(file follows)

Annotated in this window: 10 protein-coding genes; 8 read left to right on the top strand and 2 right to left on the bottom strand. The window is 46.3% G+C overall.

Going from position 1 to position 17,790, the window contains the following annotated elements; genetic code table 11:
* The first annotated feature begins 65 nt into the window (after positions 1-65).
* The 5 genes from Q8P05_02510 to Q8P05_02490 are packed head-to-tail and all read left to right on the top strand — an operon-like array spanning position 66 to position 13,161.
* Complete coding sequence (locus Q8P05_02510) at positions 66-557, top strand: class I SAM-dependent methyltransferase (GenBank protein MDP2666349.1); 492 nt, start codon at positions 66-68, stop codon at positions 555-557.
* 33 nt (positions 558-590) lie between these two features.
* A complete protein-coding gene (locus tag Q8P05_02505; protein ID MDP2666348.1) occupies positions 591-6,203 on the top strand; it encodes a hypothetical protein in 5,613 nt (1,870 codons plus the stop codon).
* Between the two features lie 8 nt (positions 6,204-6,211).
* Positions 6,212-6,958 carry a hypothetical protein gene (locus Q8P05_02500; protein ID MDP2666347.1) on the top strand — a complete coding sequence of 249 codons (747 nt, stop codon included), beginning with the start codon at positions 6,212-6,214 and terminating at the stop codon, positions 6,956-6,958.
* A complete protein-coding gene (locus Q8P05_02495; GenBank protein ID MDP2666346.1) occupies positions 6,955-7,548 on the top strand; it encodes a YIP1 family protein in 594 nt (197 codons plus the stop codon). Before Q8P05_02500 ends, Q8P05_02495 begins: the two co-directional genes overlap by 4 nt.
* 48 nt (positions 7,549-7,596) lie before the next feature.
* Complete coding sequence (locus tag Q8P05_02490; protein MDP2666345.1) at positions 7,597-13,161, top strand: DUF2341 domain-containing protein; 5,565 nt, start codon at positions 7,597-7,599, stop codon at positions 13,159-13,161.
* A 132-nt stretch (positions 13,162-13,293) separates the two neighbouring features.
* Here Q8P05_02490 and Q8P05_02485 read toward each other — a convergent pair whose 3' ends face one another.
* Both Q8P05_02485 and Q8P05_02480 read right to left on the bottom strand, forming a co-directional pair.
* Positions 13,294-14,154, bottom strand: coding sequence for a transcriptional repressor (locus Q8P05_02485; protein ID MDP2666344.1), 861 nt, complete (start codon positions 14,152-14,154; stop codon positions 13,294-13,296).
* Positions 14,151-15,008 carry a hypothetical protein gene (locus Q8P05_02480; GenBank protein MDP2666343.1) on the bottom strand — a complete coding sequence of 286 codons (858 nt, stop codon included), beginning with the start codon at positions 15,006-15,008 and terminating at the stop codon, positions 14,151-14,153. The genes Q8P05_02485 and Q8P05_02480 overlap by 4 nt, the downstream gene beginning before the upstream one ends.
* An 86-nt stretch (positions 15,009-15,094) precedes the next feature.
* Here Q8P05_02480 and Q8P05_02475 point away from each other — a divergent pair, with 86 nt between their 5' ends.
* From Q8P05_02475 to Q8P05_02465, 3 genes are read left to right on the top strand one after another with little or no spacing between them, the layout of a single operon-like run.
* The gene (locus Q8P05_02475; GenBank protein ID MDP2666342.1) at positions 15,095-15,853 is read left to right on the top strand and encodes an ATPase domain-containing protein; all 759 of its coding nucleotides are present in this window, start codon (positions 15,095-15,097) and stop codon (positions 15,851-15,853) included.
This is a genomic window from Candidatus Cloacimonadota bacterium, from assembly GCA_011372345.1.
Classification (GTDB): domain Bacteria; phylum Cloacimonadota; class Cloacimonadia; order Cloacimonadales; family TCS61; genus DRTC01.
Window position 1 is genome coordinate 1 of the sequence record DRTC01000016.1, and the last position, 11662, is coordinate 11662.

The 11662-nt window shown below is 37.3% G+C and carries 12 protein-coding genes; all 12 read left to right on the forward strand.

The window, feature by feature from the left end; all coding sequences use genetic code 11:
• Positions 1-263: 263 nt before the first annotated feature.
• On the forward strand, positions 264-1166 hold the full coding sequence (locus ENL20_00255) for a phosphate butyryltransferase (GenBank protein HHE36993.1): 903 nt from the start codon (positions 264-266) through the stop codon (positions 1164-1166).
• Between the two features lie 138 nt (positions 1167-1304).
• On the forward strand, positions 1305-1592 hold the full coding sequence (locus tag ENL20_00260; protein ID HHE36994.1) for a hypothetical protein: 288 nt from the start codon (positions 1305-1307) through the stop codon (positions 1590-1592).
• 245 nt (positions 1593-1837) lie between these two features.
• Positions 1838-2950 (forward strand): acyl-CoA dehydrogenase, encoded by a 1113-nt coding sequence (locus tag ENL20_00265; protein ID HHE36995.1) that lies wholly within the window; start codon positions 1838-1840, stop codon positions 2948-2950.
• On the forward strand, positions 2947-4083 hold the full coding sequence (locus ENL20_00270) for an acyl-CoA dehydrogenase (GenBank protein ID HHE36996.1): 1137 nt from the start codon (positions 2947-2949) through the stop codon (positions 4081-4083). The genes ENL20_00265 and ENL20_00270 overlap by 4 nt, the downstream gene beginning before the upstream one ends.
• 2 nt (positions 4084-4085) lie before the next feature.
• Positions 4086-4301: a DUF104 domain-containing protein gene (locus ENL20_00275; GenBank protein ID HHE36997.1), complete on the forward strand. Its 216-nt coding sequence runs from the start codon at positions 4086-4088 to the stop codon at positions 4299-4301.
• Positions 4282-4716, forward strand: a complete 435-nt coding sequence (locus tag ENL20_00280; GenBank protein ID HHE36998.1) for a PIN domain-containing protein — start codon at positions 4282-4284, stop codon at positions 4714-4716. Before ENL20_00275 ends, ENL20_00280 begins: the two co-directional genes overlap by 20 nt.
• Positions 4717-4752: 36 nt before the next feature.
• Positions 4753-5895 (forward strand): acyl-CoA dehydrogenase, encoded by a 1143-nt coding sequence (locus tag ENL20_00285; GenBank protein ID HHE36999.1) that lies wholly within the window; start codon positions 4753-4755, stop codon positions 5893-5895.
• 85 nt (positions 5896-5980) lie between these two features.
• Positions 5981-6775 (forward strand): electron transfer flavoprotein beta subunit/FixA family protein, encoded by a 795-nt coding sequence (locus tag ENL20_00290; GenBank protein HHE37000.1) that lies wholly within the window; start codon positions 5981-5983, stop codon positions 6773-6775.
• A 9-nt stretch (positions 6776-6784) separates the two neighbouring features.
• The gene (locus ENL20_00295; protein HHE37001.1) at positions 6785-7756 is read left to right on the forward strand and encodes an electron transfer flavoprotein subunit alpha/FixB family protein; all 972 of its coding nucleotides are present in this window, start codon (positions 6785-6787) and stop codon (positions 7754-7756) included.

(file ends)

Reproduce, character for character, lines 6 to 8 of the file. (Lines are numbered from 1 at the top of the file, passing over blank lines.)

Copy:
* 33 nt (positions 558-590) lie between these two features.
* A complete protein-coding gene (locus tag Q8P05_02505; protein ID MDP2666348.1) occupies positions 591-6,203 on the top strand; it encodes a hypothetical protein in 5,613 nt (1,870 codons plus the stop codon).
* Between the two features lie 8 nt (positions 6,204-6,211).